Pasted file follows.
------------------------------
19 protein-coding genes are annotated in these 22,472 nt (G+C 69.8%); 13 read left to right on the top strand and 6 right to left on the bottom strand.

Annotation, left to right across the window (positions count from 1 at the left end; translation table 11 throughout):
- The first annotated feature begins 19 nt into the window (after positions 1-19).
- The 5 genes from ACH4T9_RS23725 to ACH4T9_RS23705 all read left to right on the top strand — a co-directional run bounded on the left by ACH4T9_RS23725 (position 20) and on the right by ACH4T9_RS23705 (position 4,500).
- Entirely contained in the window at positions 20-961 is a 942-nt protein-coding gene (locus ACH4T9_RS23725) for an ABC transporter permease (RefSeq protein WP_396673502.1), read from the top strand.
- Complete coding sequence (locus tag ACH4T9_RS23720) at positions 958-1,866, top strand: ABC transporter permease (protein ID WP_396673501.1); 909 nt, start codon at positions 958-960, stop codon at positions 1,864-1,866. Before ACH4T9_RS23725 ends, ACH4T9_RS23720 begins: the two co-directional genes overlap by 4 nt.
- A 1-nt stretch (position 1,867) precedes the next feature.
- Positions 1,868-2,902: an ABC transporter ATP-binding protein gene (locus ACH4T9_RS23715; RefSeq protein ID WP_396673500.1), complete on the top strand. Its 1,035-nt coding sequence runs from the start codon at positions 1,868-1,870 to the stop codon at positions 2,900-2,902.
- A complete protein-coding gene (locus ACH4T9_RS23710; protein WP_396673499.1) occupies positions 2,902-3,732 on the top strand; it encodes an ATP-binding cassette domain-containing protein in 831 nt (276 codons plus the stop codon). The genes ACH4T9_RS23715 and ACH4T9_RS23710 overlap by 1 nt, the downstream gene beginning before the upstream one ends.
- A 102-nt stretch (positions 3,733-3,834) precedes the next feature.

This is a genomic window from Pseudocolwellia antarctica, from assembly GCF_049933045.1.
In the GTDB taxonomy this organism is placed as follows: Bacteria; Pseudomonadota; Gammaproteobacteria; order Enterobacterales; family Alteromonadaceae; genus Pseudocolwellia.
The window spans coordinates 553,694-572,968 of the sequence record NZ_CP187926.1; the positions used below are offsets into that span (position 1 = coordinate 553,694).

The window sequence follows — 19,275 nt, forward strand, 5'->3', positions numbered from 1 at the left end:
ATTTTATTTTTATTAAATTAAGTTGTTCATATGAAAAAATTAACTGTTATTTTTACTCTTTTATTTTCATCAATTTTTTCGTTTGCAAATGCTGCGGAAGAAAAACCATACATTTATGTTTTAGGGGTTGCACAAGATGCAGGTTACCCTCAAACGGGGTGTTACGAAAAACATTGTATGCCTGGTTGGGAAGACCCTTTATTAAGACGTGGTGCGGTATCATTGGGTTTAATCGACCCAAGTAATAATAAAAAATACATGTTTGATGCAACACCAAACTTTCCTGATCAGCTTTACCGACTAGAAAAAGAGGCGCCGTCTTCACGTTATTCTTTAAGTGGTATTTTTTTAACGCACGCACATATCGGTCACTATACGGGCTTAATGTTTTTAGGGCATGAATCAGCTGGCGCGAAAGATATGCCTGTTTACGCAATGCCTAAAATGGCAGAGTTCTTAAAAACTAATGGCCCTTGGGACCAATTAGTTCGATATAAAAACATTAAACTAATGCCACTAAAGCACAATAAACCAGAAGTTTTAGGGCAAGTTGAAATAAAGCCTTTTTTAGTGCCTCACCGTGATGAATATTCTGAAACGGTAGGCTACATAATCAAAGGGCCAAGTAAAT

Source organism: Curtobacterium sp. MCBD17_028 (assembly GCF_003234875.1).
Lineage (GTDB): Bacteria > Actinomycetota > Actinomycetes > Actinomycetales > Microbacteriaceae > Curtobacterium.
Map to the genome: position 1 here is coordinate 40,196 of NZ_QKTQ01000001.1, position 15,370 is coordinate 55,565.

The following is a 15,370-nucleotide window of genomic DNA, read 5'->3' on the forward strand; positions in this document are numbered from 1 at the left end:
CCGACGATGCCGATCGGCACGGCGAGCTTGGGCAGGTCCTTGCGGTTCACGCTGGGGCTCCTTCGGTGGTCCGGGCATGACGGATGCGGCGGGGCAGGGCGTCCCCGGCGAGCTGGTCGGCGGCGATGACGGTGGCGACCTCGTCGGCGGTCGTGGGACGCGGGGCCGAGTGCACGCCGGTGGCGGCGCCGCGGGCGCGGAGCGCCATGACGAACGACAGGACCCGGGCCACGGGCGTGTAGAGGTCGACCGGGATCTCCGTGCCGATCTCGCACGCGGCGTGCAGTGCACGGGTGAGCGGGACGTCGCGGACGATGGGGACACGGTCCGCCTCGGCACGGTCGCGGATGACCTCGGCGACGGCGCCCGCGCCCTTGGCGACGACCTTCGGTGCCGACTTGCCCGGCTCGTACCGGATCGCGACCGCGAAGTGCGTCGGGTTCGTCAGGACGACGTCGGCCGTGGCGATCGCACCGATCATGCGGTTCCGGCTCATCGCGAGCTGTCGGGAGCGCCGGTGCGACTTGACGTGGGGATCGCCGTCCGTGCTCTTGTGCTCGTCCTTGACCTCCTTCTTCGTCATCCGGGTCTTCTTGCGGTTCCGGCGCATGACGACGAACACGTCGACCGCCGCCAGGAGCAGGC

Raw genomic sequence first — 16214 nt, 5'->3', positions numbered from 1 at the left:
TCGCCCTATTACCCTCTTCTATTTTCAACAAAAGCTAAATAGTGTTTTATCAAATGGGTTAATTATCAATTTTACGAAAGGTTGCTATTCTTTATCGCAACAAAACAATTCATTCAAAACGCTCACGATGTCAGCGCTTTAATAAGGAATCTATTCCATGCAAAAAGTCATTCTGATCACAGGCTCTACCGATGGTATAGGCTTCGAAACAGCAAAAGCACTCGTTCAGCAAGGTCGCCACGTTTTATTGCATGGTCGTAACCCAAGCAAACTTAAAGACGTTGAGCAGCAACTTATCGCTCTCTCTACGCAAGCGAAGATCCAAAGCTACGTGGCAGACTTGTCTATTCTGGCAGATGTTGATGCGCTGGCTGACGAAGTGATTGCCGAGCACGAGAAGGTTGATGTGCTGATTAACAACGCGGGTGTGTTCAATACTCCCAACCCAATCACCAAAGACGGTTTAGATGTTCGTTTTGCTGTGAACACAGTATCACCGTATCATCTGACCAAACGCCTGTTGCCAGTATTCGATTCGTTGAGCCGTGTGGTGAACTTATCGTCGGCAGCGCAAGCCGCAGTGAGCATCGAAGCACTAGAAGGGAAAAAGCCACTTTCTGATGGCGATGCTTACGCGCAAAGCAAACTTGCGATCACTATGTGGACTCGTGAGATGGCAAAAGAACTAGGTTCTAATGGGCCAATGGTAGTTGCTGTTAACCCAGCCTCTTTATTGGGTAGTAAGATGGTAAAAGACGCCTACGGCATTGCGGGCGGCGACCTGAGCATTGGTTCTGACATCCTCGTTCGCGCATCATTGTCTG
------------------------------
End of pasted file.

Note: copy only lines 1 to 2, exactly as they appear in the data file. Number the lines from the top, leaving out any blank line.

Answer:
19 protein-coding genes are annotated in these 22,472 nt (G+C 69.8%); 13 read left to right on the top strand and 6 right to left on the bottom strand.

Annotation, left to right across the window (positions count from 1 at the left end; translation table 11 throughout):